Stories about Software


Let’s Build a Metric 3: Compositeness

Last time, I talked through a little bit of housekeeping on the way to creating a metric that would be, uniquely, ours.  Nevermind the fact that, under the hood, the metric is still lines of code.  It now has a promising name and is expressed in the units we want.  And, I think that’s okay.  There is a lot of functionality and ground to cover in NDepend, so a steady, measurable pace makes sense.

It’s time now to start thinking about the nature of the metric to be created here, which is essentially a measure of time.  That’s pretty ambitious because it contains two components: defining a composite metric (recall that this is a mathematical transform on measured properties) and then tying it an observed outcome via experimentation.  In this series, I’m not assuming that anyone reading has much advanced knowledge about static analysis and metrics, so let’s get you to the point where you grok a composite metric.  We’ll tackle the experimentation a little later.

A Look at a Composite Metric

I could walk you through creating a second query under the “My Metrics” group that we created, but I also want this to be an opportunity to explore NDepend’s rich feature set.  So instead of that, navigate to NDpened->Metric->Code Quality->Types with Poor Cohesion.


When you do that, you’re going to see a metric much more complicated than the one we defined in the “Queries and Rules Edit” window.  Here’s the code for it, comments and all.

// Types with poor cohesion
warnif count > 0 from t in JustMyCode.Types where 
  (t.LCOM > 0.8 || t.LCOMHS > 0.95) && 
  t.NbFields > 10 && 
  t.NbMethods > 10 
  orderby t.LCOM descending, t.LCOMHS descending
select new { t, t.LCOM, t.LCOMHS, 
                t.NbMethods, t.NbFields }

// Types where LCOM > 0.8 and NbFields > 10 
// and NbMethods > 10 might be problematic. 
// However, it is very hard to avoid such 
// non-cohesive types. The LCOMHS metric
// is often considered as more efficient to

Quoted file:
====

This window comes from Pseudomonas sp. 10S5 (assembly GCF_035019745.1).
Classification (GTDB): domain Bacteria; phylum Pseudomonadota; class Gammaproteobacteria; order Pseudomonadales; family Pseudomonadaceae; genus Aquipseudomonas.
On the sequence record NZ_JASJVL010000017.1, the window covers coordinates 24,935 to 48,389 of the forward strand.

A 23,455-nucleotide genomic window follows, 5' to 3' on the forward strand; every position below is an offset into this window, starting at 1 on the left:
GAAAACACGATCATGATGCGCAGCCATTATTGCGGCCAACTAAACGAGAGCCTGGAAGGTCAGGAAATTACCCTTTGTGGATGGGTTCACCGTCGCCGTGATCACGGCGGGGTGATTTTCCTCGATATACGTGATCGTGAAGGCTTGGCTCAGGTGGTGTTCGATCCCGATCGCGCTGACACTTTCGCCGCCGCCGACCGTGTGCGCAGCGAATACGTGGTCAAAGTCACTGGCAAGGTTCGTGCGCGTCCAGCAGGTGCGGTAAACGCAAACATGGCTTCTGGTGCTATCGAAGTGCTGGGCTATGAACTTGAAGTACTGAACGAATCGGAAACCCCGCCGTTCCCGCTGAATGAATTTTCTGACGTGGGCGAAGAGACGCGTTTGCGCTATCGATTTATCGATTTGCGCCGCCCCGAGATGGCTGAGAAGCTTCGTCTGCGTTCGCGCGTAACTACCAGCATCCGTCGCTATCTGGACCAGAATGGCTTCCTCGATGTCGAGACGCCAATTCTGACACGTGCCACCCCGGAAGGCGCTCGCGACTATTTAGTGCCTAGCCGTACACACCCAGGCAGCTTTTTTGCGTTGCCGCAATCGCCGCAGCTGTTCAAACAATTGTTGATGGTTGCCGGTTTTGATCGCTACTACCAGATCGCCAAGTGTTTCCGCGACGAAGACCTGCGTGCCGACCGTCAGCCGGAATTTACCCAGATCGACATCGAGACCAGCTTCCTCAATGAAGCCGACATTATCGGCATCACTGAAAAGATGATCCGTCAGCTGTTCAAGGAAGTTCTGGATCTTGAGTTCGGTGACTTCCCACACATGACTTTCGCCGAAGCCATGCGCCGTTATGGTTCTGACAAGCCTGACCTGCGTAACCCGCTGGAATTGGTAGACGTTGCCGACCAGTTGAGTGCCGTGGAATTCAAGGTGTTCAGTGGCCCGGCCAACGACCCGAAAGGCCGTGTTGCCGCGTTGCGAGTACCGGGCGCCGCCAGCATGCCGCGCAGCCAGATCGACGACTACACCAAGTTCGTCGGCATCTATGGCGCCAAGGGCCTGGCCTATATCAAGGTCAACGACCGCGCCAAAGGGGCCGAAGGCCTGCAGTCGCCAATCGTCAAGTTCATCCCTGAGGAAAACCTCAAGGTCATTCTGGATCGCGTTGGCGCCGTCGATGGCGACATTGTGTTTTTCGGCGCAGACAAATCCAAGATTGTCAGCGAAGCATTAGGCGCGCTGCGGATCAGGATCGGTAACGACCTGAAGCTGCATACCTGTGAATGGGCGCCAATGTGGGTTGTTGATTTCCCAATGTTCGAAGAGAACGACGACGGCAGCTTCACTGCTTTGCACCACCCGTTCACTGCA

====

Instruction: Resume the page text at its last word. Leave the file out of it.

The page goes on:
// detect non-cohesive types.
// See the definition of the LCOM metric here 
// http://www.ndepend.com/Metrics.aspx#LCOM

There’s a good bit to process here.  The CQLinq code here is inspecting Types and providing data on Types.  “Type” here means any class or struct in your code base (well, okay, in my code base), along with a warning if you see anything that matches.  And, what does matching mean?  Well, looking at the compound conditional statement, a type matches if it has “LCOM” greater than .8 or “LCOMHS” greater than .95 and it also has more than 10 fields and 10 methods.  So, to recap, poor cohesion means that there are a good number of fields, a good number of methods, and… something… for these acronyms.

LCOM stands for “Lack [of] Cohesion of Methods.”  If you look up cohesion in the dictionary, you’ll find the second definition particularly suited for this conversation: “cohering or tending to cohere; well-integrated; unified.”  We’d say that a type is “cohesive” if it is unified in purpose or, to borrow from the annals of clean code, if it conforms to the single responsibility principle.  To get a little more concrete, consider an extremely cohesive class.

public class Recipe
    private List _ingredients = new List();
    public void AddIngredient(Ingredient ingredient)
    public void StartOver()
    public IEnumerable GetAllIngredients()
        return _ingredients;

This class is extremely cohesive.  It has one field and three methods, and every method in the class operates on the field.  Type cohesion might be described as “how close do you get to every method operating on every field?”

Now, here’s the crux of our challenge in defining a composite metric: how do you take that anecdotal, qualitative description, and put a number to it?  How do you get from “wow, Recipe is pretty cohesive” to 0.0?

I originally wrote this post for the NDepend blog.  Click here to read the rest and hear me talk about going from qualitative to quantitative.